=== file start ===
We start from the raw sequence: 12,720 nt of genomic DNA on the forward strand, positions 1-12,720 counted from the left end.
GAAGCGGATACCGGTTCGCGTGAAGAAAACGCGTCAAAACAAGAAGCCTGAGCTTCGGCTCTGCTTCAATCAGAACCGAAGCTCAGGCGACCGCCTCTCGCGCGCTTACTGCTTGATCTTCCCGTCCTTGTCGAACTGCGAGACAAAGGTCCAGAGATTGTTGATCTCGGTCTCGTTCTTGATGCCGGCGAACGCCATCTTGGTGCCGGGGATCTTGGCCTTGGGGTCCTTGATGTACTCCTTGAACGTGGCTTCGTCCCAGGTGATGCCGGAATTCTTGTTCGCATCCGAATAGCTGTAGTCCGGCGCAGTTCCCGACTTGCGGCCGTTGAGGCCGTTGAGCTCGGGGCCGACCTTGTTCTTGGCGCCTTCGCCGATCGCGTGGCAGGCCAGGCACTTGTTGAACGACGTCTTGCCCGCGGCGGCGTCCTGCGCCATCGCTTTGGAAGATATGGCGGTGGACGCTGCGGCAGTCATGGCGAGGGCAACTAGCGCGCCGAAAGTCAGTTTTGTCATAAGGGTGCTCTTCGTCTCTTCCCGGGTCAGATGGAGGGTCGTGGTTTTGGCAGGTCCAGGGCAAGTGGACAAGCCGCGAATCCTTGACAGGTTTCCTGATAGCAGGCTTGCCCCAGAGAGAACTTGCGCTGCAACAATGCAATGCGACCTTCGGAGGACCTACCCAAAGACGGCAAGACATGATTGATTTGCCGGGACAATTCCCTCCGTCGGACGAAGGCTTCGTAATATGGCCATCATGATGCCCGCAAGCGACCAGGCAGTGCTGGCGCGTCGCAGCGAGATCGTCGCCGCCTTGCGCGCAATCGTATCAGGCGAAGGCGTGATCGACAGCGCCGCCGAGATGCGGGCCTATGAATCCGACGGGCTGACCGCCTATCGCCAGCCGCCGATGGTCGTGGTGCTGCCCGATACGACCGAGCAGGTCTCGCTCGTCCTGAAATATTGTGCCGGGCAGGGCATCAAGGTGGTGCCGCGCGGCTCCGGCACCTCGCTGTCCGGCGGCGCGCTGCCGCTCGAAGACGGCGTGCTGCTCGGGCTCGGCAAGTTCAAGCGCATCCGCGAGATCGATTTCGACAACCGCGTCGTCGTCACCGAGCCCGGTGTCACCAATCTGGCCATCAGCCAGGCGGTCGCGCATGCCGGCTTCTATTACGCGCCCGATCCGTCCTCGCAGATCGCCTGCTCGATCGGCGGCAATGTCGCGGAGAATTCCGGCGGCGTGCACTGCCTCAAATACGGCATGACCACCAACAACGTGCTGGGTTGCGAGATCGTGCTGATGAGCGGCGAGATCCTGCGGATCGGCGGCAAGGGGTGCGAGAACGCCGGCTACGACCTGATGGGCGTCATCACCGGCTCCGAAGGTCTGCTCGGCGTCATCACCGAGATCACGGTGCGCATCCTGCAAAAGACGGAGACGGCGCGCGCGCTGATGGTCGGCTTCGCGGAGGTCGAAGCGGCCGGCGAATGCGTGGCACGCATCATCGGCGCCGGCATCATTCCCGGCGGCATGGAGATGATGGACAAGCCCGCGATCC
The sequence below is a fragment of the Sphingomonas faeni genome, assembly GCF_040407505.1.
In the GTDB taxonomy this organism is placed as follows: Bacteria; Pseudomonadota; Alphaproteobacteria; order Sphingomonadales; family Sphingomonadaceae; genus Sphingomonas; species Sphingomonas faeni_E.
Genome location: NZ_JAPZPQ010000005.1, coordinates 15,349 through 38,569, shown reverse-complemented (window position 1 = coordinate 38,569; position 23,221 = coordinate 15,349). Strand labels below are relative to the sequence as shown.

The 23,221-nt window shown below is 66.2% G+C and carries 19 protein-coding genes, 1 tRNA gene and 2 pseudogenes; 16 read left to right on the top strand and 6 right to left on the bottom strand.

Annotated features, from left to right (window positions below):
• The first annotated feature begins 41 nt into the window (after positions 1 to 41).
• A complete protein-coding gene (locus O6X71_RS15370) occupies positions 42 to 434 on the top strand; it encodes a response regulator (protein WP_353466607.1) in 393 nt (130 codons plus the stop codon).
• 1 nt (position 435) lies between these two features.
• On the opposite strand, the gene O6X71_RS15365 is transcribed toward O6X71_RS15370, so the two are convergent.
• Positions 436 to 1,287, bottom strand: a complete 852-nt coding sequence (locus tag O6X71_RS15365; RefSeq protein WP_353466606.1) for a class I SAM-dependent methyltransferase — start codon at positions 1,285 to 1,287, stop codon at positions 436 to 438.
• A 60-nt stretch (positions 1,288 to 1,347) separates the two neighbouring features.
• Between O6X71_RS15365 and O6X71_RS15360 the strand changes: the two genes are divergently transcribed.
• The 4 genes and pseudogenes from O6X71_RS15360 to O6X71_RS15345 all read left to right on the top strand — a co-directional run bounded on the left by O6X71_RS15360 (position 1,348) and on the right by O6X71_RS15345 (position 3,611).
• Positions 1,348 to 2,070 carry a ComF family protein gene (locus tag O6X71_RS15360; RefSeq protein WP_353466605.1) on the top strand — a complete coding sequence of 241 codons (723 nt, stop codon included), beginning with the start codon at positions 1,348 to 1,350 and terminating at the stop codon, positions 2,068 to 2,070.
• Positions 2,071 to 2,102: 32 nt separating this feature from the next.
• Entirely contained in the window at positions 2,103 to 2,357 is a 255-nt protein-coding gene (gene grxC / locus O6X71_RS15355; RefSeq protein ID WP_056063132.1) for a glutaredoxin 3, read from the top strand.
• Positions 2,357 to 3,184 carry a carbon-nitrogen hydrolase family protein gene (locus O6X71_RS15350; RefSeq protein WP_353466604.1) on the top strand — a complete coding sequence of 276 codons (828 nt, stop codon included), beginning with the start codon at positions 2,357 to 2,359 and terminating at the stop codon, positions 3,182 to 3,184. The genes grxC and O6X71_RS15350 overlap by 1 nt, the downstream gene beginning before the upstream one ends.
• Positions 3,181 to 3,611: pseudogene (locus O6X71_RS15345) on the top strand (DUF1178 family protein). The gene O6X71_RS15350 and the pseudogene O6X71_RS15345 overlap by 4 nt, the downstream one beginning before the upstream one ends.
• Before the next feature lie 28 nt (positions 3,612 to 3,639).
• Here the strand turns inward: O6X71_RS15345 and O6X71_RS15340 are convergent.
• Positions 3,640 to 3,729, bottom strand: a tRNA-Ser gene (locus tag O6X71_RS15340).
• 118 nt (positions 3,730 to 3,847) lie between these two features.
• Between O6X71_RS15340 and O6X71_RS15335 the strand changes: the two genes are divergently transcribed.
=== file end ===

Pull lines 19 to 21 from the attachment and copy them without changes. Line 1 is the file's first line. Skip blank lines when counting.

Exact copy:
• Positions 2,357 to 3,184 carry a carbon-nitrogen hydrolase family protein gene (locus O6X71_RS15350; RefSeq protein WP_353466604.1) on the top strand — a complete coding sequence of 276 codons (828 nt, stop codon included), beginning with the start codon at positions 2,357 to 2,359 and terminating at the stop codon, positions 3,182 to 3,184. The genes grxC and O6X71_RS15350 overlap by 1 nt, the downstream gene beginning before the upstream one ends.
• Positions 3,181 to 3,611: pseudogene (locus O6X71_RS15345) on the top strand (DUF1178 family protein). The gene O6X71_RS15350 and the pseudogene O6X71_RS15345 overlap by 4 nt, the downstream one beginning before the upstream one ends.
• Before the next feature lie 28 nt (positions 3,612 to 3,639).